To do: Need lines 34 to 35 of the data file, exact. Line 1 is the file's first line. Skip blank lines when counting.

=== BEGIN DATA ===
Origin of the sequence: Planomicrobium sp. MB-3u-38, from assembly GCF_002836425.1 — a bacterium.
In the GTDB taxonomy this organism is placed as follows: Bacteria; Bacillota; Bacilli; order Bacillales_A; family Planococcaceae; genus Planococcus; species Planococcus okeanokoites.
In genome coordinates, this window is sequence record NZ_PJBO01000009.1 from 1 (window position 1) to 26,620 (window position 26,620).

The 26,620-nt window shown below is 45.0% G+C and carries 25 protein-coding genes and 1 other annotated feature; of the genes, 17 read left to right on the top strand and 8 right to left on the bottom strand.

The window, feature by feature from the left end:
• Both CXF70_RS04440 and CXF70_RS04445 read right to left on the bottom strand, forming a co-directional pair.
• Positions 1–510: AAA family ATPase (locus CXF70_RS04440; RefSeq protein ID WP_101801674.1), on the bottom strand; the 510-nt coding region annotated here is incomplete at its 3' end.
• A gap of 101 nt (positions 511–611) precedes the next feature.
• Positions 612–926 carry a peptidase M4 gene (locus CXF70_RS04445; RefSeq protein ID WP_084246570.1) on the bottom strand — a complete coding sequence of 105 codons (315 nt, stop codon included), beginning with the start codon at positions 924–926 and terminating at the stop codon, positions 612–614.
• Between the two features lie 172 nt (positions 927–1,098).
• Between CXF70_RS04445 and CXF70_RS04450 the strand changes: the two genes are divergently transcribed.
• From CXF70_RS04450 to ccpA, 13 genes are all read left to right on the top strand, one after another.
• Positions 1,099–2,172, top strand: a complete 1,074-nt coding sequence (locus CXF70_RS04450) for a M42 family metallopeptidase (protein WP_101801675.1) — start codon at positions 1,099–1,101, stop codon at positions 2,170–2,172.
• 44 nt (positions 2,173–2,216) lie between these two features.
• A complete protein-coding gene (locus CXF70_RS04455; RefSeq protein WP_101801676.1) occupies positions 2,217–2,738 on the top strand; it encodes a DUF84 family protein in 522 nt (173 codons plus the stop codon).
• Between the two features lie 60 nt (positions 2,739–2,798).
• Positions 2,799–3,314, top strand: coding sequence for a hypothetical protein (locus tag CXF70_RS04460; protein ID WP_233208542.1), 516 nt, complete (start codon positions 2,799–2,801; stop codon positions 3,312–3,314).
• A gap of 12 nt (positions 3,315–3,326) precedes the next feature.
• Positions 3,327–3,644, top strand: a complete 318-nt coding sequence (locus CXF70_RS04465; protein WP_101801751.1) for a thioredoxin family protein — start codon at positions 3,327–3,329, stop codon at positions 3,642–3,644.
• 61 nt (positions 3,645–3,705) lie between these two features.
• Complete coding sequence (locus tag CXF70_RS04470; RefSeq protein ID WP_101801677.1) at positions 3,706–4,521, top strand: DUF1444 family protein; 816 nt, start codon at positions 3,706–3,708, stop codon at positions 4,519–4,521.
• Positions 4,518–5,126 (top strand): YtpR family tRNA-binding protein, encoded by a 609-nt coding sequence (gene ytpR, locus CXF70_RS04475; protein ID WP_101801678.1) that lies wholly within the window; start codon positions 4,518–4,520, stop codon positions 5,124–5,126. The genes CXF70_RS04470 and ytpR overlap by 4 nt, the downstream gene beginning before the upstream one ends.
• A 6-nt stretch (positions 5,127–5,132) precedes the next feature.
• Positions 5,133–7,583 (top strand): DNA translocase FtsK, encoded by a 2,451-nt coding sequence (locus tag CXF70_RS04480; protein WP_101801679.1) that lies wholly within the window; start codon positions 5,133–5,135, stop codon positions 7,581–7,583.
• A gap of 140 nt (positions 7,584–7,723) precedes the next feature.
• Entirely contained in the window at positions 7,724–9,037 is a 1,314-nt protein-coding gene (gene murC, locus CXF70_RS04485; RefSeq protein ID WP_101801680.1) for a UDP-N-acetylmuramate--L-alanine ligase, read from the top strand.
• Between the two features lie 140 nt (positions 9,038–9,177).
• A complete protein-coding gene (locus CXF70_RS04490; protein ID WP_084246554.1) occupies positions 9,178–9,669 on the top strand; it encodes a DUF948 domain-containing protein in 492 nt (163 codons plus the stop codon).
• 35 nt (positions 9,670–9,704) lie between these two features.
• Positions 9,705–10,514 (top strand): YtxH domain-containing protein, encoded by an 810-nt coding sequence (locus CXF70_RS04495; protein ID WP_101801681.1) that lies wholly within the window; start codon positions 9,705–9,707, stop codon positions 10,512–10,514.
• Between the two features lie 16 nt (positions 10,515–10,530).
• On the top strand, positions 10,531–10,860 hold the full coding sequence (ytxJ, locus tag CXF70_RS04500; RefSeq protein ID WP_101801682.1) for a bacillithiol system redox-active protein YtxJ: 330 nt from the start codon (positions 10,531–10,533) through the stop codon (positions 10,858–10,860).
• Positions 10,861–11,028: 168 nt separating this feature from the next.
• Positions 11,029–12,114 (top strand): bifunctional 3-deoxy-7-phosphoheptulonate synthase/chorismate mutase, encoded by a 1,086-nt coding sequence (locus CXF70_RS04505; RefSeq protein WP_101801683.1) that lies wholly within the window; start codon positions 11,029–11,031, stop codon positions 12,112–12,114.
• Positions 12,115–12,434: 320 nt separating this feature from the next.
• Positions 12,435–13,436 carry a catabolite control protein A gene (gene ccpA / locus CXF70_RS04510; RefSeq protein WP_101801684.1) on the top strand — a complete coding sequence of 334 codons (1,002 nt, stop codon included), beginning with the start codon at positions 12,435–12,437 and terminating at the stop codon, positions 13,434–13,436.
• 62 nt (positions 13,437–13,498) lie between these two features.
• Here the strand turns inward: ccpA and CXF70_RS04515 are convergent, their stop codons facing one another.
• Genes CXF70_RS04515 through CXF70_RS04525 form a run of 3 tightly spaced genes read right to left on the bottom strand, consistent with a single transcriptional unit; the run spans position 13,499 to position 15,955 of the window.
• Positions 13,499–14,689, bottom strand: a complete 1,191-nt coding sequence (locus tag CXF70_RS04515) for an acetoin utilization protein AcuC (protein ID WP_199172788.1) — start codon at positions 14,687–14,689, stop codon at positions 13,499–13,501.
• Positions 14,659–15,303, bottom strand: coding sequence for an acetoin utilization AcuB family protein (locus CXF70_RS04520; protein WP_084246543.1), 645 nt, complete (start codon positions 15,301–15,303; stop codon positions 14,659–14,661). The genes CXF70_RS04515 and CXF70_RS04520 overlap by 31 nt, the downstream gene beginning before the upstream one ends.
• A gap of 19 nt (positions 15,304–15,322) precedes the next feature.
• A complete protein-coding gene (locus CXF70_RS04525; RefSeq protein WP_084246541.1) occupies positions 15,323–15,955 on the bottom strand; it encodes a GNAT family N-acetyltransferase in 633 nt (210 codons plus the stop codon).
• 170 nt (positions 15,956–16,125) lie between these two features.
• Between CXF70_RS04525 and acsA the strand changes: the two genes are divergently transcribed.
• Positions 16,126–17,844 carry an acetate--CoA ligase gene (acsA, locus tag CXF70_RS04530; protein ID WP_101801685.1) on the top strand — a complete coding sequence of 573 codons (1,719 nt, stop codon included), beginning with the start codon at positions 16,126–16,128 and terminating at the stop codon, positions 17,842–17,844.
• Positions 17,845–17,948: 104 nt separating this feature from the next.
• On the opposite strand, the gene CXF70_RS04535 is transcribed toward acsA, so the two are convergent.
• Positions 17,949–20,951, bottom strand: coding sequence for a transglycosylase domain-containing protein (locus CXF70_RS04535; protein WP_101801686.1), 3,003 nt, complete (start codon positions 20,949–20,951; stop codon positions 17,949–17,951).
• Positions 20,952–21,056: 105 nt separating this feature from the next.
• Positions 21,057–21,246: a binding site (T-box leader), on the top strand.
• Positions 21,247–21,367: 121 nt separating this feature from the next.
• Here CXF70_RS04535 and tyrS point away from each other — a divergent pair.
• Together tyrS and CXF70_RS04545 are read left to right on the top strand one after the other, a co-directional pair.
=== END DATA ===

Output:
• Positions 11,029–12,114 (top strand): bifunctional 3-deoxy-7-phosphoheptulonate synthase/chorismate mutase, encoded by a 1,086-nt coding sequence (locus CXF70_RS04505; RefSeq protein WP_101801683.1) that lies wholly within the window; start codon positions 11,029–11,031, stop codon positions 12,112–12,114.
• Positions 12,115–12,434: 320 nt separating this feature from the next.